The Hase Kannon Temple or Hasedera, located on a hill in Kamakura with a sweeping view of the sea, is home of a giant statue of Kannon, the goddess of mercy. According to tradition, the site of the temple was chosen by Kannon herself.
The remarkable Kannon statue at Hasedera was made from a single piece of camphor wood in the 8th century. According to legend, it was one of two images made from a huge camphor tree. One of the images was kept in Hase, near Nara, while the other was cast in the sea to decide for itself where it should be worshipped.
The image drifted for 300 miles before washing up on shore. But its first stop was evidently not the chosen place, as it brought bad luck or illness to everyone who touched it. Thrown back into the sea, it eventually reached Kamakura. Here there were no ill effects, so Hase Kannon Temple (named for the statue's "birthplace") was built to give it a permanent home.
What to See
Housed in the Kannondo (Kannon Hall), the gilded wood statue of Kannon is more than 9m (30 feet) high and is the tallest wooden image in Japan. It has 11 heads and each face has a different expression, representing Kannon's compassion for all kinds of human suffering.
The Kannondo also contains the Treasure House, which has artifacts from the Kamakura, Heian, Muromachi, and Edo periods.
Another statue housed at the Hasedera is of Amida, a Buddha who promised rebirth in the Pure Land to all who chant his name in devotion. Housed in the Amidado (Amida Hall) beside the Kannondo, it was commissioned by Yoritomo Minamoto (1147-99) on his 42nd birthday, which is considered an unlucky year for men.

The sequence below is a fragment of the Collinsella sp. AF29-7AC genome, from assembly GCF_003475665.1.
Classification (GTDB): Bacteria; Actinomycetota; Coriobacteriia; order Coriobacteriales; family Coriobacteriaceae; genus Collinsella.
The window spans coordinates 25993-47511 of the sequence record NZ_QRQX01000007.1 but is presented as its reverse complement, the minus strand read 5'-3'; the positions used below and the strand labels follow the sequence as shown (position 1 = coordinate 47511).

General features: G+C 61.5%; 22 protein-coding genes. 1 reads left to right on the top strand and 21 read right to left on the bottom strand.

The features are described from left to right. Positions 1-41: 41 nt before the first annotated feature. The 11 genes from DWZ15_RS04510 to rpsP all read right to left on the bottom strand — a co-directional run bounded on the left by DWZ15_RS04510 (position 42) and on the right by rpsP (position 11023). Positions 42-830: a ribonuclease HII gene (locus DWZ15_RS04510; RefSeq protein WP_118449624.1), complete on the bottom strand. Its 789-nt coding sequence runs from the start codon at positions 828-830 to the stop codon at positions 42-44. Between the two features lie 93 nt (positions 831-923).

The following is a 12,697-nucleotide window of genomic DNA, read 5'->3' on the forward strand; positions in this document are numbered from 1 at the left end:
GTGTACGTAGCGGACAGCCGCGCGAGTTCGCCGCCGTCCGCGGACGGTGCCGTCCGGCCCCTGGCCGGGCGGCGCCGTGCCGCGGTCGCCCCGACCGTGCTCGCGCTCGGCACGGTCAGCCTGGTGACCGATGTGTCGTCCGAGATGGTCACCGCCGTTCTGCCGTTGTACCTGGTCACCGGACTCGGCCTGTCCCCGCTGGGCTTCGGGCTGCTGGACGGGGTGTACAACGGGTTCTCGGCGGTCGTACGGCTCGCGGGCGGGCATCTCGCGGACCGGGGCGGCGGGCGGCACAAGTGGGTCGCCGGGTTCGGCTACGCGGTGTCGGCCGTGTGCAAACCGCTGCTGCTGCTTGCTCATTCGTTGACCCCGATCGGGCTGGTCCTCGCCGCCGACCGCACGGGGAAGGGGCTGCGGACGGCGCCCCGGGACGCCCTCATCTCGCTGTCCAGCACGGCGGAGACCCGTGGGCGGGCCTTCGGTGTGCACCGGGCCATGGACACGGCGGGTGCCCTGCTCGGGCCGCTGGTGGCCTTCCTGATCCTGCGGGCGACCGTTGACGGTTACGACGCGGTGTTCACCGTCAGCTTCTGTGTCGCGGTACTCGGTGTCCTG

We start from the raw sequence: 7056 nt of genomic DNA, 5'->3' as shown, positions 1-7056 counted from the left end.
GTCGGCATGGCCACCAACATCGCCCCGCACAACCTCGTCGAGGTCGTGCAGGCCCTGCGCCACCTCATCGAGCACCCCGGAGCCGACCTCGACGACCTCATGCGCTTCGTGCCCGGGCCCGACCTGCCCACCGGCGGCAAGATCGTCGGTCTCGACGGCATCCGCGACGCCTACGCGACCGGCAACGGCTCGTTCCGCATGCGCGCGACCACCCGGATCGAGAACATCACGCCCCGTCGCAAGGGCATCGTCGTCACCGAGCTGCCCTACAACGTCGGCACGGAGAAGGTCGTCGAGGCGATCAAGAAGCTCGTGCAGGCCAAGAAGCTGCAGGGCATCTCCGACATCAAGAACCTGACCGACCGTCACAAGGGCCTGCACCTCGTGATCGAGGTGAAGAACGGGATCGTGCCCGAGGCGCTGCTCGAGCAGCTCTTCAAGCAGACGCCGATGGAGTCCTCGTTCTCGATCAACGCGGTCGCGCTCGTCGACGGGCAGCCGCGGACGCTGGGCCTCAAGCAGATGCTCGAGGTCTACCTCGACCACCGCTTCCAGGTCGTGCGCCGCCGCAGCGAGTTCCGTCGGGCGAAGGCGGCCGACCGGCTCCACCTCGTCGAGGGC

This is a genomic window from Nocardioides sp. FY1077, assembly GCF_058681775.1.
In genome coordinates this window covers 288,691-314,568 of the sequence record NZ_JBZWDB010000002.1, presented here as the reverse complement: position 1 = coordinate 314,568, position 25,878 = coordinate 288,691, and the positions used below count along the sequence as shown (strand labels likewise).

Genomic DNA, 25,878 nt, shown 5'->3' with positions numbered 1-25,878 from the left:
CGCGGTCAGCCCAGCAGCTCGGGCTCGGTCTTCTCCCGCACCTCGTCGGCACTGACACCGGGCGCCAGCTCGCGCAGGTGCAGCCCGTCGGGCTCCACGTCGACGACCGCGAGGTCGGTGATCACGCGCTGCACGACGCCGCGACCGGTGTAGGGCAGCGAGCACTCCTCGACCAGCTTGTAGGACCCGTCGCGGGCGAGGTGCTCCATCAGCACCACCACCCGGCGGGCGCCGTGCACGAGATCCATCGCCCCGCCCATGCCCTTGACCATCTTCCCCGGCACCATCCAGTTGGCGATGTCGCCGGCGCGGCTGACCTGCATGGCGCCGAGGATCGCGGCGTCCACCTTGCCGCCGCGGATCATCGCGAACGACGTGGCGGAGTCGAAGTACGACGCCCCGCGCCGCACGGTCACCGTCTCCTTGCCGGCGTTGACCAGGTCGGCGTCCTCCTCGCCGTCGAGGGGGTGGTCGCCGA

Along the steps to the Kannondo are statues of a much less monumental size but perhaps greater visual impact. All around are rows of small statues of Jizo, the guardian deity of children. Historically, parents came to Hasedera to set up these statues in hopes the deity would protect and watch over their children.
Today, though, the Jizo statues represent the souls of miscarried, stillborn or aborted children. Some of the statues are dressed in bibs, hand-knitted caps and sweaters. More than 50,000 Jizo statues have been offered here since the war, but the thousand or so currently dipslayed will remain only a year before being burned or buried to make way for others. Jizo statues can be purchased on the temple grounds.
The temple grounds include an attractive garden and pond, with bamboo water fountain and stone lanterns. Near the pond is the Bentendo, a small hall that contains a figure of Benten (or Benzaiten), a Shinto goddess of feminine beauty and wealth.
Next to the Bentendo is the Bentenkutsu, a small cave with candle-lit sculptures of Benten and other minor gods.
The terrace next to the temple's main buildings provides an excellent view over Kamakura and out to sea. Nearby, a small restaurant offers Japanese sweets like mitarashi dango (rice flower dumplings in a sticky sauce made of sugar and soy) as well as small meals and beverages.
Hasedera is about a 10-minute walk uphill from the Daibutsu or a 5-minute walk from the Enoden Railway Hase Station.
Quick Facts on Hasedera
|Names:||Hase Kannon Temple; Hasedera; Hasedera, Kamakura|
|Dates:||statue: 8th C|
|Visitor and Contact Information|
|Coordinates:||35.312473° N, 139.532960° E (view on Google Maps)|
|Opening Hours:||daily 8am to 5:30pm (to 4:30pm in winter)|
|Lodging:||View hotels near this location|
Map of Hasedera
Below is a location map and aerial view of Hasedera. Using the buttons on the left (or the wheel on your mouse), you can zoom in for a closer look, or zoom out to get your bearings. To move around, click and drag the map with your mouse.
|Link code:||<a href="http://www.sacred-destinations.com/japan/kamakura-hasedera">Hasedera, Kamakura</a>|